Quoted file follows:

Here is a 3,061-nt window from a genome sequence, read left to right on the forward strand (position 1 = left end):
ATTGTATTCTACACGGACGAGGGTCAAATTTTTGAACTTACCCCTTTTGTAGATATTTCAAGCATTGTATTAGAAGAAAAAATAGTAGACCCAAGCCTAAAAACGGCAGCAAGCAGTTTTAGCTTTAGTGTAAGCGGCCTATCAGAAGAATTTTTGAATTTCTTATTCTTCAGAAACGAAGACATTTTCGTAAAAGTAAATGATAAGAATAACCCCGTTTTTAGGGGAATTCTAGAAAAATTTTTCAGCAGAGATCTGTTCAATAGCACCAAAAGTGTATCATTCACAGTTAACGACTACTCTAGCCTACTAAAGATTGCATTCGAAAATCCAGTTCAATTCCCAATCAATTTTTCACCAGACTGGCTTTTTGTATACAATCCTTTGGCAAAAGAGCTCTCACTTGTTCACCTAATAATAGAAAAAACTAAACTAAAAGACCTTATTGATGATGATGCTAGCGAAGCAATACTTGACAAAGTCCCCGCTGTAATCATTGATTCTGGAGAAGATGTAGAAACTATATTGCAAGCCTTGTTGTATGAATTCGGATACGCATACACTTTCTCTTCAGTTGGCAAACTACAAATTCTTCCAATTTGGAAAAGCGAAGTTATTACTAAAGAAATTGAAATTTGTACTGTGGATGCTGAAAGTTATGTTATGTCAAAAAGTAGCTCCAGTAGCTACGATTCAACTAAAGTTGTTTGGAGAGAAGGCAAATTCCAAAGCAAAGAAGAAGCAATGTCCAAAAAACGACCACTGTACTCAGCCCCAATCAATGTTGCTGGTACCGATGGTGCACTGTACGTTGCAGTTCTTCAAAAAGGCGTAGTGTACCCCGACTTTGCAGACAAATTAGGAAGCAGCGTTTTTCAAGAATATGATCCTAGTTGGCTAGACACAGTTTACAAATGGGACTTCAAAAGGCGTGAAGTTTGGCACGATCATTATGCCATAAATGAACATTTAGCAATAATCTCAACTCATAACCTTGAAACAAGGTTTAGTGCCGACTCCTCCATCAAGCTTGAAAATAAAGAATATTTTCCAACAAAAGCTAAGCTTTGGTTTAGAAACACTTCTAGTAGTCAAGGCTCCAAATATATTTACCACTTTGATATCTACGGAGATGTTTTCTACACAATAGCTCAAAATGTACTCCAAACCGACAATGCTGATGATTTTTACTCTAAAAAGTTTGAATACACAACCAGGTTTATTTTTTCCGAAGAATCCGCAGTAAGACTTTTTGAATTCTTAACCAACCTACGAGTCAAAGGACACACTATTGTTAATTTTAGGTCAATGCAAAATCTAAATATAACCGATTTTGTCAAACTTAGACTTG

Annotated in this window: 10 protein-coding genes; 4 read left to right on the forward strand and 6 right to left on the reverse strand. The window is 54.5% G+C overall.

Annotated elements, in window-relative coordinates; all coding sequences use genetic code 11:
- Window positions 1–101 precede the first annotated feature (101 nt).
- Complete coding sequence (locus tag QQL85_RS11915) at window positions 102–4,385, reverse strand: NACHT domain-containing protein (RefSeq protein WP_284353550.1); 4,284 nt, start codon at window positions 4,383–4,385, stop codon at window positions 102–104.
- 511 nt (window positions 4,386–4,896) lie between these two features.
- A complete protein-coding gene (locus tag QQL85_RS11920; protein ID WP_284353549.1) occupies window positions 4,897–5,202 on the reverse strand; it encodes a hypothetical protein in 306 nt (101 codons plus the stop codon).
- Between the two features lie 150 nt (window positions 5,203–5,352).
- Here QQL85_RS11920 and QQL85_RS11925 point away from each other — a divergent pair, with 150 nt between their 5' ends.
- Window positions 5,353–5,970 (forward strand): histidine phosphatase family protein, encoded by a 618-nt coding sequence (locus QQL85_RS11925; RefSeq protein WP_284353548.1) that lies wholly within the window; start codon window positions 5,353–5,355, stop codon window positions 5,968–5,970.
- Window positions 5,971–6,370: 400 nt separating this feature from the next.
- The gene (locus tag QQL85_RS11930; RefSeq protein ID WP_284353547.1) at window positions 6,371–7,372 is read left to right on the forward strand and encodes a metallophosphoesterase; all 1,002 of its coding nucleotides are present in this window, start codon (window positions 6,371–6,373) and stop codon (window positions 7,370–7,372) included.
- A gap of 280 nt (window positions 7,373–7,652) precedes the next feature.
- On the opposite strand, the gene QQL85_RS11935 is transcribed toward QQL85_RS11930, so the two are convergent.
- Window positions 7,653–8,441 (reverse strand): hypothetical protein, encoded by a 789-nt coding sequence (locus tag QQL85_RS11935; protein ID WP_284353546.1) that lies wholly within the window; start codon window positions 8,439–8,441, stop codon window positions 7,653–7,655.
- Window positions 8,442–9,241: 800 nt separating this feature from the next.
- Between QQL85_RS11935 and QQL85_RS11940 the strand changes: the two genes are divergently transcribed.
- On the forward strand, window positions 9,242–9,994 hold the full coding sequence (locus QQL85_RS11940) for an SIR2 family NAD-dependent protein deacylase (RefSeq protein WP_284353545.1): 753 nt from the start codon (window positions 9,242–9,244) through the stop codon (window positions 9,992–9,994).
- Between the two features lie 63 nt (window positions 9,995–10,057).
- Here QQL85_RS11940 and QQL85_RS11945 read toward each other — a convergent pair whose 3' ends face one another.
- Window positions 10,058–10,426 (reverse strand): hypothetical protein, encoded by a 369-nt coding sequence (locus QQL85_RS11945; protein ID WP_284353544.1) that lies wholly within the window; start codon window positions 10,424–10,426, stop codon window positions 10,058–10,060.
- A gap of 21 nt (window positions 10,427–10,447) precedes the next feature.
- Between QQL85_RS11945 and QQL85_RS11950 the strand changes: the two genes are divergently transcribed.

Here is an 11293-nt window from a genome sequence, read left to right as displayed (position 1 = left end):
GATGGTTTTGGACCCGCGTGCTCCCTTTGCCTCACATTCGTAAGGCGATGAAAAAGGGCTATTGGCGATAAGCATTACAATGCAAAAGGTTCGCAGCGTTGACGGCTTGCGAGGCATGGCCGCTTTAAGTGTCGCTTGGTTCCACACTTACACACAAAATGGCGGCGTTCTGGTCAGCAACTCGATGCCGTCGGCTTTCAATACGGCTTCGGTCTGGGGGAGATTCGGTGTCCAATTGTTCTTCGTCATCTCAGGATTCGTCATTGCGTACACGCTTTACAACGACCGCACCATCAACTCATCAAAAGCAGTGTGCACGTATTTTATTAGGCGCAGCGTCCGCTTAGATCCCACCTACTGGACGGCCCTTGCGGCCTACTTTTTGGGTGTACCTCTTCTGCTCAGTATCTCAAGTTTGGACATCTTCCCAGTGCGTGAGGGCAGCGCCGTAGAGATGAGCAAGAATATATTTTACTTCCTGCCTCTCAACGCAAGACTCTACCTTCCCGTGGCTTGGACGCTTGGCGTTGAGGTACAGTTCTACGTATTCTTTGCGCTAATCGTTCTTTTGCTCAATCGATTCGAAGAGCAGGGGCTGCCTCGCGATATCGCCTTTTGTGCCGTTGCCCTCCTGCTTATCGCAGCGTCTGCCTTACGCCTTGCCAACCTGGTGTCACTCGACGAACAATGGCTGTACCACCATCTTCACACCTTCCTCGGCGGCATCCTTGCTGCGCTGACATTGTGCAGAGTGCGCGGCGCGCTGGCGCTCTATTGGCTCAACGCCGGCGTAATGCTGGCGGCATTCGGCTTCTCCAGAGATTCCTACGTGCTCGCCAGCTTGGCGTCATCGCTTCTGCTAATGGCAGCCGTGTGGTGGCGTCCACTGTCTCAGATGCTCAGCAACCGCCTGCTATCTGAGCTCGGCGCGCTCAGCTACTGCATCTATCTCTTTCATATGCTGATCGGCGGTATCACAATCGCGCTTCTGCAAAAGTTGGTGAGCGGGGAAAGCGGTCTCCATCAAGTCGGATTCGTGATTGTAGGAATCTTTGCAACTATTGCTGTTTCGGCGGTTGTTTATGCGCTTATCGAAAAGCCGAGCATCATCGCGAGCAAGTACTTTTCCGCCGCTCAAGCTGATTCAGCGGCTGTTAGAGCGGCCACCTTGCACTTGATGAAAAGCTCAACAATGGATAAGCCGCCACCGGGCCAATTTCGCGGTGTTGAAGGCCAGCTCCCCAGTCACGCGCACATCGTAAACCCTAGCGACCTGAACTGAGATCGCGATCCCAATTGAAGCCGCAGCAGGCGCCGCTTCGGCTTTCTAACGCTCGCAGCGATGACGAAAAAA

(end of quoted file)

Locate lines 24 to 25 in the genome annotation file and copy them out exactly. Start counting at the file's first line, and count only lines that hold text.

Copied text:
- Between QQL85_RS11945 and QQL85_RS11950 the strand changes: the two genes are divergently transcribed.

Here is an 11293-nt window from a genome sequence, read left to right as displayed (position 1 = left end):